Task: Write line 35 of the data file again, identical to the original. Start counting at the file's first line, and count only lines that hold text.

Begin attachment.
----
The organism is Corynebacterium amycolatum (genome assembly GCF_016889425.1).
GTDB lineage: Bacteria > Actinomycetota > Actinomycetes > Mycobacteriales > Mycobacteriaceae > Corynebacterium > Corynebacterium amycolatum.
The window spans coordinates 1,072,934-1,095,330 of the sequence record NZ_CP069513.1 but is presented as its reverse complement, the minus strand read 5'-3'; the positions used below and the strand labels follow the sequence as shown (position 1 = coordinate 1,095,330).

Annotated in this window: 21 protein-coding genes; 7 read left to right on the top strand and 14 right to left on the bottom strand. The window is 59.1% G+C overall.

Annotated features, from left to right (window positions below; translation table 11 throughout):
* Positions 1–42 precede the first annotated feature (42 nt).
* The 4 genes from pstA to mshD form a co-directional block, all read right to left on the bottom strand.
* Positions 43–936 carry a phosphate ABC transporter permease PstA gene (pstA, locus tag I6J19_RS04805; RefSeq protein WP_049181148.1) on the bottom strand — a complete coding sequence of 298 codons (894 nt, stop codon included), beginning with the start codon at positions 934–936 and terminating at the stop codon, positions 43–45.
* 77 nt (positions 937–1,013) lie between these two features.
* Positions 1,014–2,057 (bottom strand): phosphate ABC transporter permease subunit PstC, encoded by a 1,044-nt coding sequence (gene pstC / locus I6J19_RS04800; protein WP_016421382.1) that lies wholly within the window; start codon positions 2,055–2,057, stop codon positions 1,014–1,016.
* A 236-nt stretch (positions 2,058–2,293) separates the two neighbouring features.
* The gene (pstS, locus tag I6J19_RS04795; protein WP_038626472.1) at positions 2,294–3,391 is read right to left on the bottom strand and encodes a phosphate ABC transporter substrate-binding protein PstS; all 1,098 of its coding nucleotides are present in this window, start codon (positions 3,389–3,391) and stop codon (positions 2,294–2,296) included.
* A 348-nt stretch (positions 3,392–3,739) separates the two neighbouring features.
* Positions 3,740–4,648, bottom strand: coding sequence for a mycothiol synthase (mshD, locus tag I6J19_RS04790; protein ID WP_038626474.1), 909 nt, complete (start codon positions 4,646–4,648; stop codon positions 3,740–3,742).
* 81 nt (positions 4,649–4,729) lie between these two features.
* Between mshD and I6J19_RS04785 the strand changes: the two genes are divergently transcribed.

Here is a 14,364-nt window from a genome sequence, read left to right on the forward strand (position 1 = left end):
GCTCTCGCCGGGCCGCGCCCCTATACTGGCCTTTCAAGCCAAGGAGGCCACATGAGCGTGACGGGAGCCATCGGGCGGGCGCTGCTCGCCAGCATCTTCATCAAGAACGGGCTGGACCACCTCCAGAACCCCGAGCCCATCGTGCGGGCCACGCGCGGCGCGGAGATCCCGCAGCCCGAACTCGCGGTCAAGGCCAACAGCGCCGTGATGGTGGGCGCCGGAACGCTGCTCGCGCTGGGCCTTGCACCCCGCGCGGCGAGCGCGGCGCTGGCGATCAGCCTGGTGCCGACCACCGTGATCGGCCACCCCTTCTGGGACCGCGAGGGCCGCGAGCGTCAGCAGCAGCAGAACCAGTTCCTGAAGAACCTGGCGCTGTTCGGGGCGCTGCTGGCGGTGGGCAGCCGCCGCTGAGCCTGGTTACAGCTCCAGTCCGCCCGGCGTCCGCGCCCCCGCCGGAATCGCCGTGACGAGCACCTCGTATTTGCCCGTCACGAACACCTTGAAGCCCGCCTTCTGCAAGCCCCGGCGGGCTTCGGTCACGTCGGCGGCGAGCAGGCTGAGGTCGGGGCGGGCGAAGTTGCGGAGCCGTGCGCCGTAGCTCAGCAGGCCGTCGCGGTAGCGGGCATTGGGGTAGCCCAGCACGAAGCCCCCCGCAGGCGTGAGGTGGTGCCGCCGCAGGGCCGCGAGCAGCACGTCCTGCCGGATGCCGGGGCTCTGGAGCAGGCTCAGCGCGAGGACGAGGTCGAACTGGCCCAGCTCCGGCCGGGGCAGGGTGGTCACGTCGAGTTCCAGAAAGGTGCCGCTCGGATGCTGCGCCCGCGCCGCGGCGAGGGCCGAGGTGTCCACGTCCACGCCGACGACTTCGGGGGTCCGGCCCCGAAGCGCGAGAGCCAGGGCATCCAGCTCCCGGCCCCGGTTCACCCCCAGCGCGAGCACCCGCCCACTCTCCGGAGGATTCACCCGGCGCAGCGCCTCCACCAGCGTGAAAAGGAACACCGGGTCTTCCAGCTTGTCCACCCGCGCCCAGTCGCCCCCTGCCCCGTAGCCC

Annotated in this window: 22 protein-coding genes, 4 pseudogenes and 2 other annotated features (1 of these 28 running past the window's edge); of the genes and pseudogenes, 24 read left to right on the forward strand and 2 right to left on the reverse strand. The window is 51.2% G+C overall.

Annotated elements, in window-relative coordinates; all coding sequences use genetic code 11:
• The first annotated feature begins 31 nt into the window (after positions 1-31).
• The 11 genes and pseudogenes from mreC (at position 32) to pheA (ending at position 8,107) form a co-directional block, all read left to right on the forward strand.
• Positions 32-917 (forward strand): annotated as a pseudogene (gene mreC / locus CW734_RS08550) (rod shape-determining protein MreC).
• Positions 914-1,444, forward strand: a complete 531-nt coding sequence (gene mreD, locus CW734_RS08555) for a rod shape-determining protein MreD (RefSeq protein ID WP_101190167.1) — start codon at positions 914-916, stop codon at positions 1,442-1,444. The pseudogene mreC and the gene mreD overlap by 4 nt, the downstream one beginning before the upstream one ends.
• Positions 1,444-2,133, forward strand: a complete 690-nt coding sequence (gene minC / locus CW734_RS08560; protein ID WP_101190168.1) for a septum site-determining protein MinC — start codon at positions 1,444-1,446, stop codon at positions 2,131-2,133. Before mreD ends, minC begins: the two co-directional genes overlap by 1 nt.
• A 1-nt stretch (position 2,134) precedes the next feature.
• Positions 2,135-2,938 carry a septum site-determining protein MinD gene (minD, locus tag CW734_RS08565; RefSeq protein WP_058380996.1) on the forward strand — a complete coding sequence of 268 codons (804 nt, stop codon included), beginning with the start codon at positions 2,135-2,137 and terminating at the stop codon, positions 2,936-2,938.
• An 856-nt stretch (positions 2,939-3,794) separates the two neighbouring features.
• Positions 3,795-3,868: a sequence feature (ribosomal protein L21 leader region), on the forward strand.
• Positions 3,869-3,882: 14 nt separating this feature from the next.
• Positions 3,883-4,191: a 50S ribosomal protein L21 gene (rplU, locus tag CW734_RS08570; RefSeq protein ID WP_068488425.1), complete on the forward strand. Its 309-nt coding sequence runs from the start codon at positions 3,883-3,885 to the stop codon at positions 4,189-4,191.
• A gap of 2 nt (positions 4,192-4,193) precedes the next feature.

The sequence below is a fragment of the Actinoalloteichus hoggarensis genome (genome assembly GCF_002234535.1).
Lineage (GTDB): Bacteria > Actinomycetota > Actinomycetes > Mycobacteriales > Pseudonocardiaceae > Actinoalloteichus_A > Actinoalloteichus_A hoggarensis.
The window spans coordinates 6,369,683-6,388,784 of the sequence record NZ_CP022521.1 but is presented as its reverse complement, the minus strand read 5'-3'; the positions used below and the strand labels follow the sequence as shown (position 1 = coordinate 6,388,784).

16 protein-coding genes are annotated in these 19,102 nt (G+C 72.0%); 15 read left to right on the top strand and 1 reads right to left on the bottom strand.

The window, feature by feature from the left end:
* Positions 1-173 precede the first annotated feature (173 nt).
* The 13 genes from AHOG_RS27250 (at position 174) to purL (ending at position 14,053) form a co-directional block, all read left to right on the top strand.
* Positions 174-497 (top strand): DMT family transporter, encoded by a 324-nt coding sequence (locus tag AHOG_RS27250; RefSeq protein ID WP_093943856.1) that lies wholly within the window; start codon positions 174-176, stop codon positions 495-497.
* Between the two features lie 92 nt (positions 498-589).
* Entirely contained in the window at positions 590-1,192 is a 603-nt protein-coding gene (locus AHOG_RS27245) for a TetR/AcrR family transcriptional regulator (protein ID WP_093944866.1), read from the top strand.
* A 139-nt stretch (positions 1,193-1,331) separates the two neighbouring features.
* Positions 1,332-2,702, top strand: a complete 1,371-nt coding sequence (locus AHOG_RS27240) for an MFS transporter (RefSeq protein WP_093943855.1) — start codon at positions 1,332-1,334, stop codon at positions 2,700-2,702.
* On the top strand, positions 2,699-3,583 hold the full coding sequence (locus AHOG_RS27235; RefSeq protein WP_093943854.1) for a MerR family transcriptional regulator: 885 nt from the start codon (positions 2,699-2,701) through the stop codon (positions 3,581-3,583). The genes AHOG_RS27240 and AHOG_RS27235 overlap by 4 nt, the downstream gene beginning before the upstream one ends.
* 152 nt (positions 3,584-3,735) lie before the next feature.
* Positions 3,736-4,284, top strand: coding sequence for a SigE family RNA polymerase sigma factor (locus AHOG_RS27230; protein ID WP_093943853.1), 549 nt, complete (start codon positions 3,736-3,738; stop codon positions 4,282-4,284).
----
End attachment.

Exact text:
The window spans coordinates 6,369,683-6,388,784 of the sequence record NZ_CP022521.1 but is presented as its reverse complement, the minus strand read 5'-3'; the positions used below and the strand labels follow the sequence as shown (position 1 = coordinate 6,388,784).